A synth whose circuitry is specialized for the purpose of producing string and pad sounds. A number of string synth models were produced in the 1970s; at the time, the circuitry needed to produce a general-purpose polyphonic synthesizer was costly. However, several circuit designers discovered simplified, non-voltage controlled oscillator circuits which could be produced cheaply, and which by happy conincidence were fairly good at imitating the sounds of massed strings — something that performers of the time were looking for in a polyphonic synth. Further, newly developed chorusing circuits helped these circuits produce a more pleasing sound. The typical string synth contained an oscillator circuit for each note (making it fully polyphonic), some very basic filtering to allow for some timbral variation, and a chorus circuit, at a reasonable cost for the day.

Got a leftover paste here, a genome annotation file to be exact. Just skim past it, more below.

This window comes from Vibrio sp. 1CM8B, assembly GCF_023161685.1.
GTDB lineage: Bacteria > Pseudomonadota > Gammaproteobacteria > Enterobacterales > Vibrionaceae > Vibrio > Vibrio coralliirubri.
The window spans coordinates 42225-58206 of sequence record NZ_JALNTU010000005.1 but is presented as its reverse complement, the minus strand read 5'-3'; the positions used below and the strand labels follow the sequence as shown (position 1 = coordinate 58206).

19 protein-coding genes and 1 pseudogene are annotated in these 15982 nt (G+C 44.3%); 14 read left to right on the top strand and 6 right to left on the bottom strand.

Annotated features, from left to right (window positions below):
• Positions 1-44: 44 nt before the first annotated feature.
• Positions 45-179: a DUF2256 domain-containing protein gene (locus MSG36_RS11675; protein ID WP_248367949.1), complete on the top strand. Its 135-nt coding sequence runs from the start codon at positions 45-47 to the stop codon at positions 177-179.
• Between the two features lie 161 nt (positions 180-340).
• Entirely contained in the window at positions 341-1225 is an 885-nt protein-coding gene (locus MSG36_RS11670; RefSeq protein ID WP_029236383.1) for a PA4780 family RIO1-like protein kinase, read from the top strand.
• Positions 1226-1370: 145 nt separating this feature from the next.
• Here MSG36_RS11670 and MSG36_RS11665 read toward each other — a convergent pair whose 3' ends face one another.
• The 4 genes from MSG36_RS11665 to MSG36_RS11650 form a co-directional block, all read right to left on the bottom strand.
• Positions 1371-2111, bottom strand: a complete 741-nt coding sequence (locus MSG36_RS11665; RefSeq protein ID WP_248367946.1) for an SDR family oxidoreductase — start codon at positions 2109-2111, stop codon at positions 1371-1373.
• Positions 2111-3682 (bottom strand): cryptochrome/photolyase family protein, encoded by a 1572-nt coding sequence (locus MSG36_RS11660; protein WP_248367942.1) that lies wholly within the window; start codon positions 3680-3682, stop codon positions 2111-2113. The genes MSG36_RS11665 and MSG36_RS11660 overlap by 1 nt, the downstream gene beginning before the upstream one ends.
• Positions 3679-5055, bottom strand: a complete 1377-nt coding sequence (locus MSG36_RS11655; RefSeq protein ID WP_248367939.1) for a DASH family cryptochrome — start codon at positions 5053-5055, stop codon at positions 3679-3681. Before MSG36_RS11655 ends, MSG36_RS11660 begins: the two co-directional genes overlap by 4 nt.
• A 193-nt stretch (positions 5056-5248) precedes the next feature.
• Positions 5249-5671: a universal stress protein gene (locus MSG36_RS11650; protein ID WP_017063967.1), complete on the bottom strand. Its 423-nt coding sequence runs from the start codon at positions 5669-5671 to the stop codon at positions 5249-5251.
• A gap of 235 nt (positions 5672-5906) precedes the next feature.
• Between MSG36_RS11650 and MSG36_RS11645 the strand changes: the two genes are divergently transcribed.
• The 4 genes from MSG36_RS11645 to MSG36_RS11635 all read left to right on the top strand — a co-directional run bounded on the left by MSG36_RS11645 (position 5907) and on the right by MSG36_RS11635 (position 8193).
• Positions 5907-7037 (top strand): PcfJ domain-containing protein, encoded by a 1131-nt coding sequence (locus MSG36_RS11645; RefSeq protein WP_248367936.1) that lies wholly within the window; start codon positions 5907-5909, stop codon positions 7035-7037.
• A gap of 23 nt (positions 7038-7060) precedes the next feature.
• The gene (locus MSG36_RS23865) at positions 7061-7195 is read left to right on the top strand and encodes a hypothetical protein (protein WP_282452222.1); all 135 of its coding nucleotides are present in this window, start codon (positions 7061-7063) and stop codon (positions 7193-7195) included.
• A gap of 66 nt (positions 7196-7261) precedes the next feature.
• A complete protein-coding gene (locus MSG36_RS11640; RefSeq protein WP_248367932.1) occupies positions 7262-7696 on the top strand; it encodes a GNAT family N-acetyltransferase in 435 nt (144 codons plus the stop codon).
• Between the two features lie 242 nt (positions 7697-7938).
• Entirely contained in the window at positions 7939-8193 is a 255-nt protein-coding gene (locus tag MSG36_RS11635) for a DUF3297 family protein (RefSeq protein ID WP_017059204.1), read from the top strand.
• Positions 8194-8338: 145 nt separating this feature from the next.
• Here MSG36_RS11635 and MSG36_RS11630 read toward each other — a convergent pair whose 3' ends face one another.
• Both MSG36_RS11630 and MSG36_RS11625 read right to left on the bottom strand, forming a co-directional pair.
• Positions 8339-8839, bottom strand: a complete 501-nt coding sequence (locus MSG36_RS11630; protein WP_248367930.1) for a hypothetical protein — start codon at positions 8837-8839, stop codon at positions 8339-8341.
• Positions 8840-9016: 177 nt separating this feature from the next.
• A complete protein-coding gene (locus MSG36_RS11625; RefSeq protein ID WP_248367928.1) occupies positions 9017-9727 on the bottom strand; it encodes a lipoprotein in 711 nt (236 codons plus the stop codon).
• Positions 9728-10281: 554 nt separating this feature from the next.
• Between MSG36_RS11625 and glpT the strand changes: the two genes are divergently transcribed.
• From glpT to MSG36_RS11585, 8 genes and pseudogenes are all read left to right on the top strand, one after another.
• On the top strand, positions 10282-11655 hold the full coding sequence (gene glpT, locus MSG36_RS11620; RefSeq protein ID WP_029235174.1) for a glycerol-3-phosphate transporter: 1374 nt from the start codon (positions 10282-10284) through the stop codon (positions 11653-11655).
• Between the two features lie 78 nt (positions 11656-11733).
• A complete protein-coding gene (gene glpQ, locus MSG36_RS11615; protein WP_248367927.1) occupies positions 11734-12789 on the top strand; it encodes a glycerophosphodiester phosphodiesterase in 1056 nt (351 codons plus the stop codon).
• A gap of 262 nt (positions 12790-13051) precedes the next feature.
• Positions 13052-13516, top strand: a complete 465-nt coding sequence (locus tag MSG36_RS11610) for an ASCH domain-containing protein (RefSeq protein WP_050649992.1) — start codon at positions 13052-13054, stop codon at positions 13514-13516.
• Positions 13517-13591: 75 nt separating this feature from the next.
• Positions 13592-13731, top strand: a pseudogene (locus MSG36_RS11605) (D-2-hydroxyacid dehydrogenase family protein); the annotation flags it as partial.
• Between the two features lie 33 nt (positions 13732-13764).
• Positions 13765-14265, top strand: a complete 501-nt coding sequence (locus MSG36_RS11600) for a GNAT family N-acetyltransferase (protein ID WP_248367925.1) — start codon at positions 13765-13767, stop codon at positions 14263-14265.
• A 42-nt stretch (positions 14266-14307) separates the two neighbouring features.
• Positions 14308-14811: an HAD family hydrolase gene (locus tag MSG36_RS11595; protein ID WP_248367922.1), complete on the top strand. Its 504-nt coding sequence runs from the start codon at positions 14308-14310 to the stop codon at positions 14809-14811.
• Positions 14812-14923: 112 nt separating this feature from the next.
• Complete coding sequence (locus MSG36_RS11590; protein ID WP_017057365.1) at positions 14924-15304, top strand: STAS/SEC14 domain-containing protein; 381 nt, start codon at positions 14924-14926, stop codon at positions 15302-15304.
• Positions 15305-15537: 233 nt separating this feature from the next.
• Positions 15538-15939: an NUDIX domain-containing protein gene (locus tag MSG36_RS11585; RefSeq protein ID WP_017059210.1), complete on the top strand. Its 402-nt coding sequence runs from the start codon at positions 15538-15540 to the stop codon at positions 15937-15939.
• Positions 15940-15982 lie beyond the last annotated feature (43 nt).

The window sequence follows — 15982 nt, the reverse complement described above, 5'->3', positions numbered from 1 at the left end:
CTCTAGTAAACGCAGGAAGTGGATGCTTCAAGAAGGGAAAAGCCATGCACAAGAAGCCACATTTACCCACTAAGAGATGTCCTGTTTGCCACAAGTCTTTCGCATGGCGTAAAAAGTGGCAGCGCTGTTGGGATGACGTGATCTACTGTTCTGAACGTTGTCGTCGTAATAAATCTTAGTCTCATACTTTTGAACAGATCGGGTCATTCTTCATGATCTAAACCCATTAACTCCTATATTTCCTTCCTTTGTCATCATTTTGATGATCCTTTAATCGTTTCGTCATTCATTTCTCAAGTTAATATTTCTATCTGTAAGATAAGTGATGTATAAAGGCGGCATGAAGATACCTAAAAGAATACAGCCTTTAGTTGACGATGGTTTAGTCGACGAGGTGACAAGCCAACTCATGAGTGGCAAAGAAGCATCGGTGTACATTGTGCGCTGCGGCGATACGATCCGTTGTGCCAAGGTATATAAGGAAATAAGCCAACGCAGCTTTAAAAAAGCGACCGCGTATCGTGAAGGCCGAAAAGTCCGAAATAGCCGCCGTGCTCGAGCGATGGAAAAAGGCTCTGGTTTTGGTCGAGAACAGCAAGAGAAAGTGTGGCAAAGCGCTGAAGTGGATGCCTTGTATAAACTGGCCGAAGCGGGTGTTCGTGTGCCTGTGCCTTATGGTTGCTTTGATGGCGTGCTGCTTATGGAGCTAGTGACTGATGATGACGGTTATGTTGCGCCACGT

String synthesizers fell out of favor in the 1980s when proper polyphonic synthesizers became less expensive. Recently, there has been something of a resurgence in string synths, as performers have discovered certain subtle properties of the vintage units that are difficult to duplicate on other synths. No new string synths have been manufacturered to date, but many vintage units have been restored (they were manufacturered in large numbers, so prices on vintage units aren't too high), and several soft synths have been produced which emulate string synths.


Roland invented an early polyphonic string synthesizer, the Roland RS-201, in 1975. It was followed by the Roland RS-202 in 1976.[1][2]


  1. Jenkins, Mark (2009). Analog Synthesizers: Understanding, Performing, Buying--From the Legacy of Moog to Software Synthesis. CRC Press. p. 89. ISBN 978-1-136-12278-1. 
  2. A TALE OF TWO STRING SYNTHS, Sound on Sound, July 2002